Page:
There was a time when the predominant school of thought about an addict and when he would most likely seek help meant waiting for the individual to hit “rock bottom.” When that person’s life was adversely affected enough by addiction and destructive behaviors, he would enter rehab or find some other way of pulling himself up by his bootstraps. Over the past few years, that thought process has changed. As the medical community has come to realize that addiction is a disease and not a “lifestyle,” more attention has been paid on helping those afflicted with addiction, rather than punishing them.
An intervention is the process by which an addict’s family, friends, counselors or professional intervention specialists can show the addict his destructive behaviors in a way that may result in the addict choosing to seek help immediately.
While many interventions are performed by family members, anyone with a vested, sincere and loving relationship with the addicted person can participate. In addition to the addicted person’s medical and psychological treatment providers, this might include:
Adult family members (siblings and parents)
Children of the afflicted individual
Pastoral and religious community members
Friends and colleagues of the addict
It is also a good idea to use the services of a person trained in the process of drug and alcohol intervention. That person can provide the family and friends with the information they need to conduct a thorough and safe intervention.
It would be nice if the immediate outcome of an intervention would mean that the addicted person “sees the light” and never engages in her addictive behaviors again. This, however, is not possible, and it is not the goal of an intervention. The purpose of an intervention is to convince the addicted party to immediately enter a rehabilitation program, usually in an inpatient facility.
The purpose of having so many interested parties confront the addict at the same time is not to “gang up” on the individual, but to show her how widespread her addiction truly is, how many people it affects and that help is available, right now, should she accept it.
It is also a final warning, of sorts, that those interveners who truly love the addict will no longer help her to destroy herself.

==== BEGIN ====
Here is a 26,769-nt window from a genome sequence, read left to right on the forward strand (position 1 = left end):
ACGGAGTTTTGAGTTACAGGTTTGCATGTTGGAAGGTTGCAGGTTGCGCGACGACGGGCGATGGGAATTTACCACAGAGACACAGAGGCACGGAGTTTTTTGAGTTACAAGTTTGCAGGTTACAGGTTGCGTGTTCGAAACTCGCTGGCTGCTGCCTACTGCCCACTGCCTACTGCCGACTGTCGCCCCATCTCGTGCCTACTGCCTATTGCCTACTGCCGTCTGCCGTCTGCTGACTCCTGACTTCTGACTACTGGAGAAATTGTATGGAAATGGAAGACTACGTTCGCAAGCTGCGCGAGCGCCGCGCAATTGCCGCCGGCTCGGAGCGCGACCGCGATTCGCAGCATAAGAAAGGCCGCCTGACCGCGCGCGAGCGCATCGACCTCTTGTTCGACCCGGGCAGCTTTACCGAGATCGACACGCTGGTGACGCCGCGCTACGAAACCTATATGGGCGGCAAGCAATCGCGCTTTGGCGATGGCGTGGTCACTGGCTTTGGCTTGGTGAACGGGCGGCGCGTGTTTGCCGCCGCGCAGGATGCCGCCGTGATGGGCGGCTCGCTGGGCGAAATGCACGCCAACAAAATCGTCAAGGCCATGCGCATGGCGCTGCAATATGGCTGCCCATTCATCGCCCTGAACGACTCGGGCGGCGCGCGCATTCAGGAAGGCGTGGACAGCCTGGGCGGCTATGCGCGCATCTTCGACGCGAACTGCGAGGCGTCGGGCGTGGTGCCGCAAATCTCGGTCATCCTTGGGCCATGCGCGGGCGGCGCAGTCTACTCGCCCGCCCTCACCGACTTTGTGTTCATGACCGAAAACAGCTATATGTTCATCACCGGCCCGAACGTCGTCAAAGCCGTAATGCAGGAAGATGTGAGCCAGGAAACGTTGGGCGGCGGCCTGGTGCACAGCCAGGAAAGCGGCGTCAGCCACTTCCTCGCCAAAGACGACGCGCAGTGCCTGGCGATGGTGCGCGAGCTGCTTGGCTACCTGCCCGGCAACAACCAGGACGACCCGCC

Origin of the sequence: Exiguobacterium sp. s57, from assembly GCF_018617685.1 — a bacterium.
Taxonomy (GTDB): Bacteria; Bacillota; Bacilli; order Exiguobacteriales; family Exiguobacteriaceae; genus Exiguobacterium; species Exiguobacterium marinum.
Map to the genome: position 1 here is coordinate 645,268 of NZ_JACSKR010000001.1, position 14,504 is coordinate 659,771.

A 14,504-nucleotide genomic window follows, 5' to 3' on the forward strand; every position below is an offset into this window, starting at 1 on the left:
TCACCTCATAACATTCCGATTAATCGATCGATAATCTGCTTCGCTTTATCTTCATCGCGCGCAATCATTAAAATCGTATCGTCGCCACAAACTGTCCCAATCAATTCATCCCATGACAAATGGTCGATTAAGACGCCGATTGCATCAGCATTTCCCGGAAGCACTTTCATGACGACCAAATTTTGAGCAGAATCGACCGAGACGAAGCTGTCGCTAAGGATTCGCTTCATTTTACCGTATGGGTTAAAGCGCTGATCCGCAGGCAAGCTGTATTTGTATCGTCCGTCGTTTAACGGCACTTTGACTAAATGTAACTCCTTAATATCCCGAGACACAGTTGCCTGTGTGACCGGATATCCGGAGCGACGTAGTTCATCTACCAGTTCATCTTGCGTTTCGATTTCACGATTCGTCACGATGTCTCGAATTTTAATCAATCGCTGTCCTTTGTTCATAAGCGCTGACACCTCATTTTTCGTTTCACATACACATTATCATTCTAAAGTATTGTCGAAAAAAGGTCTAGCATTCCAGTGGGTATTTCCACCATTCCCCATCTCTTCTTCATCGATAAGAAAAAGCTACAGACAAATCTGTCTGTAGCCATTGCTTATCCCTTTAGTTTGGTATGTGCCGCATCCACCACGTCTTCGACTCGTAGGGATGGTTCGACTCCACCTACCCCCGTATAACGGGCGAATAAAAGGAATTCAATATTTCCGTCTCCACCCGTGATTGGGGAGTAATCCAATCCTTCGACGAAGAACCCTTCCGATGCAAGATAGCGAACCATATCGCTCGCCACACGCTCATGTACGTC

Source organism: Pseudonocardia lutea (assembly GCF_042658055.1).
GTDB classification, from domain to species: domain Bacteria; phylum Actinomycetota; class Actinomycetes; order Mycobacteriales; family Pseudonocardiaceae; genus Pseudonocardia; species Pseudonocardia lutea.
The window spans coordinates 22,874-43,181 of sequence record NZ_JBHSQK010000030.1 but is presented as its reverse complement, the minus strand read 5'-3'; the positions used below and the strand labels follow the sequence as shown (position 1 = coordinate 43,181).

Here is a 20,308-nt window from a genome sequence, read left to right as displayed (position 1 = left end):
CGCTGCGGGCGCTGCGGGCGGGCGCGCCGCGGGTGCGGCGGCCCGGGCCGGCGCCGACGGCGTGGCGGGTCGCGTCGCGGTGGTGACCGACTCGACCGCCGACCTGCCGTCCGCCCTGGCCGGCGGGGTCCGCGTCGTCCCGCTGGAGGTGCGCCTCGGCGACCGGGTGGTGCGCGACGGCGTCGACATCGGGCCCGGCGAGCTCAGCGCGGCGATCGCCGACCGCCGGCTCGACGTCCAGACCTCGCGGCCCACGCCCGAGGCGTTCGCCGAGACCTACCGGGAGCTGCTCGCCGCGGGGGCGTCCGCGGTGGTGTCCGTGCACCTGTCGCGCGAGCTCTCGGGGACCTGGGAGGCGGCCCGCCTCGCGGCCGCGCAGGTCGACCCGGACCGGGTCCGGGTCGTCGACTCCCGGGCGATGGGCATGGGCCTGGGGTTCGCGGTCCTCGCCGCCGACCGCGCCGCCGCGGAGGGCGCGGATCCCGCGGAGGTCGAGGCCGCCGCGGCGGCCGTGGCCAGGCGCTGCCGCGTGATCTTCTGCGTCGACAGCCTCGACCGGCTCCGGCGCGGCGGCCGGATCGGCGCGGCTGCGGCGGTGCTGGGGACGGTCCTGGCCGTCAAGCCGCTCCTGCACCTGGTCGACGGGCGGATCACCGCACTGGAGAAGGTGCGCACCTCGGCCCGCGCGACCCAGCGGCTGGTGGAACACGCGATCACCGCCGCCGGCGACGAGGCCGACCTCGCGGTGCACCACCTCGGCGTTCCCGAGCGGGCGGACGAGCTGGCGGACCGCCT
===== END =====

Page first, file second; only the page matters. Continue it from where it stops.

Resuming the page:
The first step to setting up an intervention for a loved one is to determine what help the individual may have already sought for himself. Does he have a counselor they speak with regularly? According to the American Psychological Association, a counselor or psychologist is prohibited from discussing confidential interactions with their clients or patients; however, they can help you to determine whether it is time for an intervention to take place and the probable success of the intervention. They may choose to be a part of the intervention process.
The intervention should take place in a safe environment with the full participation of every family member, friend or professional who has a stake in the outcome. For instance, while very young children who are unable to focus or actively participate should be cared for elsewhere, small children who are directly affected by the events can participate provided the content of the discussions is not too mature for them to hear or understand.
It is important that each person who will be involved in the intervention receive adequate training before attempting to participate. Many times, the friends and family members have been wronged by the addict either physically, emotionally or financially. Despite one’s best intentions, it is easy to allow anger to take over during the intervention process. The intervention should be used to show the individual that he is loved. It is not the appropriate time to address the anger each person may feel, and training prior to the intervention can help ease this problem.
Each member of the intervention group should write down, in advance, what they wish to say to the addicted person. This can include:
How they have been wrongly affected personally by the addict’s behavior
Changes they have noticed in the addict’s personality, reliability and self-control
The overall impact that the addicted person’s behavior has had on their relationship
Dreams and goals they have for the addict post-treatment
A statement of unconditional love for the addict, but a promise that the intervener can no longer help the addict destroy himself
The final step to planning an intervention is to make sure there is a bed available in a reliable, trustworthy rehabilitation facility so the addicted person can immediately enter treatment.
According to the National Institute on Drug Abuse, addiction is defined as “a chronic, relapsing brain disease that is characterized by compulsive drug seeking and use, despite harmful consequences.” If an individual is addicted to any substance and has indicated she does not wish to seek treatment, it may be time for an intervention.